that is an example of what i was talking about saying that generally they dont leave is because they are a mother with cubs. this is untrue and wrong ..... i emplore you all not to offer advice on this subject. just read the book....
We have books out here too, and scientific papers also. We also have our own bears, about 16000 of them, 0.5 per square mile, about the same bear population density as BC, perhaps a little higher, and no human fatalities due to non-vehicular bear encounters in our recorded history, zero, not one, and it's been a somewhat longer recorded history here in the east than out your way.

Even if our bears are so similar genetically, they might be very different demographically, because of hunting, and also different behaviourally because the land and habitat is so very different here. There are many plausible scientific theories and explanations for the difference in bear behaviour from one part of the continent to the other, but also alot of complexity in nature and never enough data for absolute certainty. Consider how much human behaviour varies from one part of the continent to another even though we are essentially all the same. I think people should attempt to study bears more scientifically and objectively, and localize their research and decisions. We should also take a more cautious and conservative view, real conservatism that is, which is to respectfully try to learn some time tested behaviour from our old-timers, like kutenay, not all from current vested interests which might be more skewed towards selling guns or books or bear spray.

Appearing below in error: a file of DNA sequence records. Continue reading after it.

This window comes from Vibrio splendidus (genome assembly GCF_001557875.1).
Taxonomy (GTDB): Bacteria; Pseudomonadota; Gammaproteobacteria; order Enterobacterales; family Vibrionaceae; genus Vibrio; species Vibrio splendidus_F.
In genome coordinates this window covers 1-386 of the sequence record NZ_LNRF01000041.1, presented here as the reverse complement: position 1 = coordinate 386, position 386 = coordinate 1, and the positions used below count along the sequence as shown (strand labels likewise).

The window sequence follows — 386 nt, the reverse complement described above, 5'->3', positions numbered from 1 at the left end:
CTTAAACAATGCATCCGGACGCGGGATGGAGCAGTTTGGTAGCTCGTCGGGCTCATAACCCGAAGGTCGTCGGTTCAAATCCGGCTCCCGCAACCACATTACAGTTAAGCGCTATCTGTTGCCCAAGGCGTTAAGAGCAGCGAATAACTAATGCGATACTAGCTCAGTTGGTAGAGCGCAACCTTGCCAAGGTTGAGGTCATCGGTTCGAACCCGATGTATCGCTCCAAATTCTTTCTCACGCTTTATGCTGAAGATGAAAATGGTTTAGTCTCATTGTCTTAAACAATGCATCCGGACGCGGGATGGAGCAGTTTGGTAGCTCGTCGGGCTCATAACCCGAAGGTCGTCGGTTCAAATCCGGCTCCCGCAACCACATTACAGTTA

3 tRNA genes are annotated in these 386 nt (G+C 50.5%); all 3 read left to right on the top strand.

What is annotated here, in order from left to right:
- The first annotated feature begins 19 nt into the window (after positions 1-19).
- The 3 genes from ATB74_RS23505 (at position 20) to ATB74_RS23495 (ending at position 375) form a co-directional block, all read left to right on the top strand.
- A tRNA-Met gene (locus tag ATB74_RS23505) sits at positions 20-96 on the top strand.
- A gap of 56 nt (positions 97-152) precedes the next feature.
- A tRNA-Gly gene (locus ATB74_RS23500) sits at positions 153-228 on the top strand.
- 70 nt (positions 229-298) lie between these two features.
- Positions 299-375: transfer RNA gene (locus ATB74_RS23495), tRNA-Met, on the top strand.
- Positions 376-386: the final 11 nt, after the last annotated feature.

That said, smaller children are always more vulnerable.
In the very least it never hurts to keep'em close and carry a big stick.
I am not sure if bear spray is neccessary in Florida, but I don't think it is here.